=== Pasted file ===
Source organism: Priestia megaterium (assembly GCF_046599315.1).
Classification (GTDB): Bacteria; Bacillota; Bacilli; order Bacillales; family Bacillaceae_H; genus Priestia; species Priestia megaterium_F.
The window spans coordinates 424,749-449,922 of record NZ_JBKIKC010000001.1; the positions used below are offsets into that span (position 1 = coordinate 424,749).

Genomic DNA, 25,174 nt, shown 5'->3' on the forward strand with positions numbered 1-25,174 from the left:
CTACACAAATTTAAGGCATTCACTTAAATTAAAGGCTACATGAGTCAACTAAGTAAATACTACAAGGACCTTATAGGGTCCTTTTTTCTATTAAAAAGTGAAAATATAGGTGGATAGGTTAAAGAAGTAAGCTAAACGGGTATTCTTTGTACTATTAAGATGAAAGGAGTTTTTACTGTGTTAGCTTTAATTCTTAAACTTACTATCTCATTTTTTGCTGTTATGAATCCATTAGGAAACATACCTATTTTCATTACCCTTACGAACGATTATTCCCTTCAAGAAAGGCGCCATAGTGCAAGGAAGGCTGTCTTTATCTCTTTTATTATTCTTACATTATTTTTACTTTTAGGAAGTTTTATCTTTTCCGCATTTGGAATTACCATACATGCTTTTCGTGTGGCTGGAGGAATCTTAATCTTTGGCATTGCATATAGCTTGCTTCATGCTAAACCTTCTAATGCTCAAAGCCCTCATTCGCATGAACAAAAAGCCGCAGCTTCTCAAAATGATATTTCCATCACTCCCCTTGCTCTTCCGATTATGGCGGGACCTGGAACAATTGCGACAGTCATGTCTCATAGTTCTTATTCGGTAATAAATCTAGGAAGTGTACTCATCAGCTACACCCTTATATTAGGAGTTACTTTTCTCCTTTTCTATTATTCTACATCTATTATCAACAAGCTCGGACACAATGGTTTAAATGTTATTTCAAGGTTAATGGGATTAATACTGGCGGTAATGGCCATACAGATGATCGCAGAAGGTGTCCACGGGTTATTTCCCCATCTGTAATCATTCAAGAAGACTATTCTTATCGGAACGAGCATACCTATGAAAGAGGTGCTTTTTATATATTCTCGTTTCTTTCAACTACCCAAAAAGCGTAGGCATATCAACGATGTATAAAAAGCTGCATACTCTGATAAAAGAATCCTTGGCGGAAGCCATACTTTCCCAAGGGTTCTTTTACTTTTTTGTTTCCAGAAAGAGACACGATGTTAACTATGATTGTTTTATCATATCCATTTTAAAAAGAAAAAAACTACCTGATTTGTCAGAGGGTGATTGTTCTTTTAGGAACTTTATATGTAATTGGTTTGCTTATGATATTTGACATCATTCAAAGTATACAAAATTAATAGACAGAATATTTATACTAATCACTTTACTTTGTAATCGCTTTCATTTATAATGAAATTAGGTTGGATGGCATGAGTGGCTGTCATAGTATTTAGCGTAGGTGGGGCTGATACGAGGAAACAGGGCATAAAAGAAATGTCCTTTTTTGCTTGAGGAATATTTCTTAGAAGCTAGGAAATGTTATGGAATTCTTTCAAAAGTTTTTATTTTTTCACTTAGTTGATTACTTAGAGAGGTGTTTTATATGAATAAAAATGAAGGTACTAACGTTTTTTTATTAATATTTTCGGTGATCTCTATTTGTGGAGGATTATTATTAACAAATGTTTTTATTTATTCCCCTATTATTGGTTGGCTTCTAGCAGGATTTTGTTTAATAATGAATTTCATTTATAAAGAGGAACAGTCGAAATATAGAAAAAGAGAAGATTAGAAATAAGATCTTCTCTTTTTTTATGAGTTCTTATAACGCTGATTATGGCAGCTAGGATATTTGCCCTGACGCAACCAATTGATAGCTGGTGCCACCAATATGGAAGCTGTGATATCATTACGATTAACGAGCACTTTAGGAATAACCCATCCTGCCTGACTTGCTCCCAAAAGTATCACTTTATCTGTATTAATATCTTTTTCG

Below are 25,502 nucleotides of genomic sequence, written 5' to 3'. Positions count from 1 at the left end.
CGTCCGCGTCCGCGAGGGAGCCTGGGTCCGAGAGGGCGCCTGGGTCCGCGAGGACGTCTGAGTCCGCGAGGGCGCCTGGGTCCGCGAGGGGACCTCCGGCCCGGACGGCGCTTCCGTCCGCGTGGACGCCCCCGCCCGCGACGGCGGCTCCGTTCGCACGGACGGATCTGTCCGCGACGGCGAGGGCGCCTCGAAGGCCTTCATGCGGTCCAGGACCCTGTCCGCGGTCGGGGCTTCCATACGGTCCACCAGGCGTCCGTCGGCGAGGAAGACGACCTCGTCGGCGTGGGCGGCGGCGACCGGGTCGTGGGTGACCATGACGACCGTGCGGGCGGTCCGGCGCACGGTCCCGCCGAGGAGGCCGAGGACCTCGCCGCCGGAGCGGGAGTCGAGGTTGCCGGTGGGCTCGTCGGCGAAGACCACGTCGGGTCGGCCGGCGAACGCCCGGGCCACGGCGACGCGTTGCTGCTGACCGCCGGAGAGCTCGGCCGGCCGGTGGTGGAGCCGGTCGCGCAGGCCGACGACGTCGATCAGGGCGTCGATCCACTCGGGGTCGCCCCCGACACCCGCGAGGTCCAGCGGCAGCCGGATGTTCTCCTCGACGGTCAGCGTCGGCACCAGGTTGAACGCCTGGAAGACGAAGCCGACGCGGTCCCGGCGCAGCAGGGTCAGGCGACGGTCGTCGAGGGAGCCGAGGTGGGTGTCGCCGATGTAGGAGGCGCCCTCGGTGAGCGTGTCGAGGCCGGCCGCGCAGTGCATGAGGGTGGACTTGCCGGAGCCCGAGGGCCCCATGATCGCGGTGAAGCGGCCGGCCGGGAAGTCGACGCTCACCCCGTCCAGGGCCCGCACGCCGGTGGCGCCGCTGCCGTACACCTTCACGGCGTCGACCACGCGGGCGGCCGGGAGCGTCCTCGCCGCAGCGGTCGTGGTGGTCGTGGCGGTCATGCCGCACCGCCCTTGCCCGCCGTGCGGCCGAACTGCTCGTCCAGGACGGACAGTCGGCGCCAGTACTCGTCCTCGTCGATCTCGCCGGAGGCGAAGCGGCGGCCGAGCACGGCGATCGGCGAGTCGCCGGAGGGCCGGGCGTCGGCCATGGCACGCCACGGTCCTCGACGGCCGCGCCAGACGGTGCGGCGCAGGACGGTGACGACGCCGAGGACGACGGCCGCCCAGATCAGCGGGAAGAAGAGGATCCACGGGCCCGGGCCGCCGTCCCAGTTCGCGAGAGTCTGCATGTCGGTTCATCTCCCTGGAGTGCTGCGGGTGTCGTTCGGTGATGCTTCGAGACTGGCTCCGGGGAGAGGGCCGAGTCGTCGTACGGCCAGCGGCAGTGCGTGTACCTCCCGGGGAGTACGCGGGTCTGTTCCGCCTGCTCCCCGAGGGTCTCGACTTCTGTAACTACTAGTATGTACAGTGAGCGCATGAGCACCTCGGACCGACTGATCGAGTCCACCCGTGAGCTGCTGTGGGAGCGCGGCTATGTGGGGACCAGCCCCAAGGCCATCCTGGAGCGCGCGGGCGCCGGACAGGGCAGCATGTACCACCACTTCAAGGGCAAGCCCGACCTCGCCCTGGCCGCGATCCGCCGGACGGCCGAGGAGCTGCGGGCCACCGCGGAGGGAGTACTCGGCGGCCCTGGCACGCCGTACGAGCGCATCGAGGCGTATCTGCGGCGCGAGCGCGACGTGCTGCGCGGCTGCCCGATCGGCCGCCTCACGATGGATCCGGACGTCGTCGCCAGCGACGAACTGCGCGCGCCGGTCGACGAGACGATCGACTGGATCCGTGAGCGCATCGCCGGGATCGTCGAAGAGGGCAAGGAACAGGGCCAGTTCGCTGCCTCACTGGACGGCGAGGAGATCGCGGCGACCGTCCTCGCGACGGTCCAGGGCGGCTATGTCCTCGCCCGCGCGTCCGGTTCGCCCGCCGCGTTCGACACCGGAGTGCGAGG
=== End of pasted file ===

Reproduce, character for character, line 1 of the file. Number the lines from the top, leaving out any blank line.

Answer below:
Source organism: Priestia megaterium (assembly GCF_046599315.1).